Other districts have closed schools to in-person instruction until the other side of the holiday break.
Broadalbin-Perth officials on Friday announced plans to shift all of its students to virtual learning until after the holiday break. The decision followed a handful of new cases in the district last week at both the district’s elementary and junior-senior high schools, but district officials in a message announcing the decision did not indicate what was behind it.
“This decision comes in response to the increase in cases of COVID-19 in the Broadalbin-Perth school community and the surrounding region,” according to the announcement posted to the district website.
Johnstown’s K-2 school building, Pleasant Avenue Elementary School, on Sunday shifted to all-remote learning through the holiday break after a positive case emerged there. By Monday evening, the district announced that the entire district would shift to all-remote learning until the end of the holiday break, Jan. 4.
Johnstown Superintendent William Crankshaw on Monday evening said the district was starting to find that more staff members may have been exposed to the Pleasant Avenue case, including those who travel between multiple schools. He said over 50 students and staff were asked to stay at home in a preliminary quarantine, on the advice of local health officials, while the district waits for those health officials to have the time to go through the formal process to identify the potential exposures and determine who must quarantine.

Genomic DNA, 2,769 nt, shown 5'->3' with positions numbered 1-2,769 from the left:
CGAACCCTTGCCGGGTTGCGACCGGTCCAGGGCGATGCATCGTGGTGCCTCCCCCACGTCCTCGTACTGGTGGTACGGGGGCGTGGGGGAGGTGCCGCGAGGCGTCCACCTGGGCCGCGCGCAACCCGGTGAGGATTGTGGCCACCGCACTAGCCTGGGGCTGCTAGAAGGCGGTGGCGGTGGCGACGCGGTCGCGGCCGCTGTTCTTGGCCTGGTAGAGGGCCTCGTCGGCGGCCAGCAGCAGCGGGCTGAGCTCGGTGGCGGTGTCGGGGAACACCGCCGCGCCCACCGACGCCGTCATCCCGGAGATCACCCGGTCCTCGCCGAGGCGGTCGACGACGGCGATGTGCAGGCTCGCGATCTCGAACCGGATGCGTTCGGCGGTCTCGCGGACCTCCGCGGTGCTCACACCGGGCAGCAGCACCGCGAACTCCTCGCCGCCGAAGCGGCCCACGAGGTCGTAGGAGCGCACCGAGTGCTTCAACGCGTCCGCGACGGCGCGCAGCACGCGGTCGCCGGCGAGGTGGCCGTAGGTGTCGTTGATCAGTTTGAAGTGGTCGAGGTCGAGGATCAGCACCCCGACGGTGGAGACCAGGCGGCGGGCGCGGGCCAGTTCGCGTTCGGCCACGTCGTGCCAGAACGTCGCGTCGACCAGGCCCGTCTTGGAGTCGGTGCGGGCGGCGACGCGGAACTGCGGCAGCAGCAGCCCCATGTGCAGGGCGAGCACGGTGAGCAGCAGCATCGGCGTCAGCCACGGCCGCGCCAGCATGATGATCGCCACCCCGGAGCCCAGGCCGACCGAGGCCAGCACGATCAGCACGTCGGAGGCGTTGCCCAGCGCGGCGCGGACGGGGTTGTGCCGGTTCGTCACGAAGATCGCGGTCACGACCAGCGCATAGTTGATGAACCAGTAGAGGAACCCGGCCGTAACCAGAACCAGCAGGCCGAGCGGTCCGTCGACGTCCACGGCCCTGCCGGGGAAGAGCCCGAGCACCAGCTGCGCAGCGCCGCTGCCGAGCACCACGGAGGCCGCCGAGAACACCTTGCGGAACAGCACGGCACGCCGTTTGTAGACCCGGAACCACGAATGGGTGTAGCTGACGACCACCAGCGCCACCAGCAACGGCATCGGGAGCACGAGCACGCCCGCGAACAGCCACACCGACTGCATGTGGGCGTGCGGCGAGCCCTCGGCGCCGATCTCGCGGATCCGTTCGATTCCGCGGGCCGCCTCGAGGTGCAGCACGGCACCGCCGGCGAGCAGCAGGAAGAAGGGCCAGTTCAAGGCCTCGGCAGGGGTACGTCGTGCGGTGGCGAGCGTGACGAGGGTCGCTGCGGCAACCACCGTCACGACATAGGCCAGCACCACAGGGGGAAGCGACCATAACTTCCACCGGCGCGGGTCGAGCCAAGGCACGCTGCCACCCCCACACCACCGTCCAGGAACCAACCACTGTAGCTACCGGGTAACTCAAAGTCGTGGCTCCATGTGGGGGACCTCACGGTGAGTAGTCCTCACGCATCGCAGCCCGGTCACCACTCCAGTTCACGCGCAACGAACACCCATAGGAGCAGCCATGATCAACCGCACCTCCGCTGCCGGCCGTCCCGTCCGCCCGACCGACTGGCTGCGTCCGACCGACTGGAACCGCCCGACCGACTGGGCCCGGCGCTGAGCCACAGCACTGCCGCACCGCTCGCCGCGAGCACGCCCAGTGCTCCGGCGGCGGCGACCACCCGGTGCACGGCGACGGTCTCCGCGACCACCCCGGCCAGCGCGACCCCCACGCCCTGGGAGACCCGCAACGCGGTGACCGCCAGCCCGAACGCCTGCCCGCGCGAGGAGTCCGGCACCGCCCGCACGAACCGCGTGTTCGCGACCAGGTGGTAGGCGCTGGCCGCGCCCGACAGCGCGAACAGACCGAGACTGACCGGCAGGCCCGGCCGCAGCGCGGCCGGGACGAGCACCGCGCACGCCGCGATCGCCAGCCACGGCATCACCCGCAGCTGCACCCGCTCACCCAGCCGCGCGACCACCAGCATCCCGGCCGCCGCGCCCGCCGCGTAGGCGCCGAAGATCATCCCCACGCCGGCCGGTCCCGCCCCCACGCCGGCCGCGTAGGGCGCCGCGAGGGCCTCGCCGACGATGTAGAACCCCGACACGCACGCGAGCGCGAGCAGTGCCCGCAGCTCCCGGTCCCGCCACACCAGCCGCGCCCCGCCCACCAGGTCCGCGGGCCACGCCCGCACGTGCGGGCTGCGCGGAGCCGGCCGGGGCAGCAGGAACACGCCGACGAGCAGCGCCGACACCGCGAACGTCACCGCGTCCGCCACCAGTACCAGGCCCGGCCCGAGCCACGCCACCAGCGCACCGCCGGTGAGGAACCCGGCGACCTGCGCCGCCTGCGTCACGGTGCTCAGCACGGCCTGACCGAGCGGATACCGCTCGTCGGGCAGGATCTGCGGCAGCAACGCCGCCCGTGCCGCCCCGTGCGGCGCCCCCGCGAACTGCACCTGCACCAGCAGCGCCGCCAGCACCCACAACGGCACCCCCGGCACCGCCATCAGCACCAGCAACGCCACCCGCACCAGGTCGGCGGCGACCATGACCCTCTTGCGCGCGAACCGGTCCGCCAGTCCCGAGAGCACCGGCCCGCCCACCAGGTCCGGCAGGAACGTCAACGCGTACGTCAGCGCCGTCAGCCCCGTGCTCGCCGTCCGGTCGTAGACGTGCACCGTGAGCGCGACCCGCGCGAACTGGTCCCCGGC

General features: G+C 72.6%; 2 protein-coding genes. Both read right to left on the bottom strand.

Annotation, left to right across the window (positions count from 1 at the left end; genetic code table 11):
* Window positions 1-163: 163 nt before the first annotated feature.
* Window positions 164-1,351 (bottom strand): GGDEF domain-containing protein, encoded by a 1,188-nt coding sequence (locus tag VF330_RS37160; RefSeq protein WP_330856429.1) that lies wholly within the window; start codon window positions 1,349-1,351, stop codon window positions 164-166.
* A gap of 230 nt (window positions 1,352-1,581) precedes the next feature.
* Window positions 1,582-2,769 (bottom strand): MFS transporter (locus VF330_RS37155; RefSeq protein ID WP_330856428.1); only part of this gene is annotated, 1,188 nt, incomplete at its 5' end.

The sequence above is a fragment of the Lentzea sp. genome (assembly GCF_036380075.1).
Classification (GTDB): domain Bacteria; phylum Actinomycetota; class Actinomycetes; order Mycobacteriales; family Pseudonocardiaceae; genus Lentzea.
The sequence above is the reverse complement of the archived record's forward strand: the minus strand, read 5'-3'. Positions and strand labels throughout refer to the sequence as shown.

“A single case can cause a snowball effect, an avalanche effect that reached out to many others,” Crankshaw said. “It’s going to get more involved before it gets less involved.”
In Fonda-Fultonville schools, K-8 students on Monday returned to their rotating in-person schedules, while the high school shifted all remote until Dec. 15 at the earliest; over a dozen high school teachers and staff members had to quarantine after a positive case at that school.
“Going to all-remote learning at the high school was not a decision we made lightly,” Superintendent Thomas Ciaccio wrote in a message posted to the district website. “However, based on the staffing shortage in this circumstance, we determined that it would not be possible to continue in-person learning at this time.”
The Greater Amsterdam School District moved all of its students at Tecler Elementary to remote learning until next Monday after new cases caused a staffing shortage at the school. On Friday, the district announced it would keep the students at home Monday and Tuesday.
In a sign of how fast moving the closure developments can be on any given day, Amsterdam Superintendent Rich Ruberti in an interview Monday afternoon said he was still hopeful students in the school would be able to return to in-person instruction Wednesday; an hour later, the district updated its website to extend the closure into next week as quarantined staff awaited test results.
“It’s kind of a day-to-day battle as we keep students in school,” Ruberti said.
No part of the region has been spared from the closures: Niskayuna’s Iroquois Middle School is learning remotely until next week; all sixth graders at North Colonie’s Boght Hills schools are remote until next week, and; Waterford-Halfmon shifted all of its students to remote learning for Monday, so contact tracers could determine how widespread the fallout of a positive case might have been.
By the end of the day, the Waterford-Halfmoon students were told to return to school on Tuesday.